the Exchange. Let me here add, as a companion

picture, and as a curious sign of the rigorous manners of
these heroic times, so different from the present, that shortly
afterwards the Cuininittee of Public Welfare is charged with


removing all notoriously lewd women out of France, because
" the republic needs vigorous bodies and Spartan souls."

Again, on Aug. 24, Cambon says from the 'I'ribune,
" There is at this moment a struggle for life or death be-
tween money-changers and the republic. • It is necessary
to destroy these destroyers of public credit if we wish to
establish the reign of liberty , " and the Convention decrees,
" All associations whose capital stock is based on shares to
bearers, on negotiable instruments or titles, transferable at
will, are hereby suppressed."

As long as the closing of the Exchange lasted, speculations
were, as a matter of course, still carried on clandestinely ; to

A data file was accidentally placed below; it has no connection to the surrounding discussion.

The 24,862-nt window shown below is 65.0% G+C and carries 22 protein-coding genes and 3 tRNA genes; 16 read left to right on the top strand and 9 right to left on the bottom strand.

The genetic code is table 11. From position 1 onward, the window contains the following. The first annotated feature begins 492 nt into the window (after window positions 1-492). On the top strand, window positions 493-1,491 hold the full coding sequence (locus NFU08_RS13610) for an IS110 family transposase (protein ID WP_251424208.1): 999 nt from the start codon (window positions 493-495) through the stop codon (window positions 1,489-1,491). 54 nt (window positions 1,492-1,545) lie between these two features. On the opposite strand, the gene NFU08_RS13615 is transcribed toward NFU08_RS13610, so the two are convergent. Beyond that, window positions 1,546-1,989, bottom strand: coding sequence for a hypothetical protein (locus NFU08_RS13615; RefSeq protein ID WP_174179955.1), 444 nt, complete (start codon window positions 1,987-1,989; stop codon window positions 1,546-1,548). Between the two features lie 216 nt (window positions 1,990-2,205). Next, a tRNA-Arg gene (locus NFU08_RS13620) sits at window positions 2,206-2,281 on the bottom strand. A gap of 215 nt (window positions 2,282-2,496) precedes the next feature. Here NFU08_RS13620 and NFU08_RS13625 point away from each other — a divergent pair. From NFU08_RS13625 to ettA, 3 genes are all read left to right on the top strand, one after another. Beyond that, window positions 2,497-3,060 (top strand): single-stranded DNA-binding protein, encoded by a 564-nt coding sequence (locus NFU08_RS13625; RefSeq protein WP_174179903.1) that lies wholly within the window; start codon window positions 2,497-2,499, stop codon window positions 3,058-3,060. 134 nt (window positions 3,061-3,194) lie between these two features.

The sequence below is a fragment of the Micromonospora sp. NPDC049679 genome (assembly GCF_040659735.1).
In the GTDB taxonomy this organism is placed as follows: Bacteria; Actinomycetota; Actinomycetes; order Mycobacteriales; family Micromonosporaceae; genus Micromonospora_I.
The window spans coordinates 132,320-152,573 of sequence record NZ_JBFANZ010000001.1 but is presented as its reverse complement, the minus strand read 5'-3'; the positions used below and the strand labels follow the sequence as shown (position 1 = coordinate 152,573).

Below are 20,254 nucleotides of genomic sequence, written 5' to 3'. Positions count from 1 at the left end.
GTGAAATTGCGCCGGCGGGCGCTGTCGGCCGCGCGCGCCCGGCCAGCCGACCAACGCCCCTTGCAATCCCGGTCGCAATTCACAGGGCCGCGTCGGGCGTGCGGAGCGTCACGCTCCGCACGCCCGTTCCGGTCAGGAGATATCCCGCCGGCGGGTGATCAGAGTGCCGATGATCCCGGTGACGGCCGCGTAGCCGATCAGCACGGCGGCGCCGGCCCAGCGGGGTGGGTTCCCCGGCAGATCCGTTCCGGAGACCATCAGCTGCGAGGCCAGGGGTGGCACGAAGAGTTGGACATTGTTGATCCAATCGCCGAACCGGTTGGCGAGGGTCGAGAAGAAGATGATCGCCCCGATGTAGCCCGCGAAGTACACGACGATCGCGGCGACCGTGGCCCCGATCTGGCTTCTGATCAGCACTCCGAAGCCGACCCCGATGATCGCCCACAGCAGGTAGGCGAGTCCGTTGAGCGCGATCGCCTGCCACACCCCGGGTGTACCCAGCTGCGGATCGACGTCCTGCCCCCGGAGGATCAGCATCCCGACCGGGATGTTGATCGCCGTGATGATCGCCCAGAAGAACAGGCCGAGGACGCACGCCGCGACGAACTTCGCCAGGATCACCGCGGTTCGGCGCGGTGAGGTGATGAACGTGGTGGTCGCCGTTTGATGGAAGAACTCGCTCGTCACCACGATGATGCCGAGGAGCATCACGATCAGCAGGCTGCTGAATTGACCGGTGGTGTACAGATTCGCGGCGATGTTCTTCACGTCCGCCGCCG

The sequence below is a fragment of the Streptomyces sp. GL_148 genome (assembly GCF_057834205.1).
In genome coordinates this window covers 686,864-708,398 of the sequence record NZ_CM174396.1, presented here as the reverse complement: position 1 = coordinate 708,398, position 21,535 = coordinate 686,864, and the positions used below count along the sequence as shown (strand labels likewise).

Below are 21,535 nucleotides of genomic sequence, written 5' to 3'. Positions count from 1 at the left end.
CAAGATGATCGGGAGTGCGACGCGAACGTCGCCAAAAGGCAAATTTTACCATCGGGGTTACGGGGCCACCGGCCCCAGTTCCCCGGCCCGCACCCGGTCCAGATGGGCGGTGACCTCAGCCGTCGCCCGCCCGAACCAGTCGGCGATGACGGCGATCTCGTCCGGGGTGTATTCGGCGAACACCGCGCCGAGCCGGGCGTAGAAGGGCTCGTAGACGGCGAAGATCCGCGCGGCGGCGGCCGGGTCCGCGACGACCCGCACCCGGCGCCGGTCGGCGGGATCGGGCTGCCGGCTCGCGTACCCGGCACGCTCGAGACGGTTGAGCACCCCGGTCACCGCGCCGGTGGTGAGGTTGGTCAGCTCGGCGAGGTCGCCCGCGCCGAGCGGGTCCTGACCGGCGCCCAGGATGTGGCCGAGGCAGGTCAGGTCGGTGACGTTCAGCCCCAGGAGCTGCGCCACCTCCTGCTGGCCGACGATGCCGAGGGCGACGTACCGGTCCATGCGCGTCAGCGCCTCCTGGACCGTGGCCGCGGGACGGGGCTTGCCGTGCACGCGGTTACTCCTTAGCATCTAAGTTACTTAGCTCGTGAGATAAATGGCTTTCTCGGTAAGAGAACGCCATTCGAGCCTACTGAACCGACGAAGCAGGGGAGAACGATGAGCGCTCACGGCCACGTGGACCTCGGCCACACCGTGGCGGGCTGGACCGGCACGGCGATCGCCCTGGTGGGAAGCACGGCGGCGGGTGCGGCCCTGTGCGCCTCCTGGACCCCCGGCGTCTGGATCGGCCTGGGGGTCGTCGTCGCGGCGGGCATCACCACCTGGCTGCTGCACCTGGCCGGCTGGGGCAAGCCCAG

wit, at the Palais Royal. But the speculators had to be very
careful, for sometimes it happened tliat the Revolutionary
Tribunal put its iron hand on them.

The Jacobins also tried to change the course of the sales
of the national estates. We saw how the plutocrats threw
themselves, like vultures, on them, and how the national
assemblies, the Convention included, as long as the Girondins
predominated in it, had loyally farthered their nefarious
practices. After May 31 things change.

On the loth of June the Jacobin Convention decrees that
the communal lands are to be distributed. All inhabitants
of the communes, farmers, agricultural laborers, servants, etc.,
are to have an equal share ; the lands to be divided as
much as ])0ssible into equal parts, and distributed by drawing
lots in ali)habetical order. And in communes that have no
commons, the heads of families shall be entitled to buy
five hundred francs worth of emigrants' estates, the purchase-
money payable in the course of twenty years.

Yet the good intentions of die Convention were frustrated
by die civil war and the war against the coalition. The Revo-
lutionary (lovernment, soon after established, had other things
to attend t

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Online LibraryLaurence GronlundÇa ira! : or, Danton in the French revolution, a study → online text (page 13 of 21)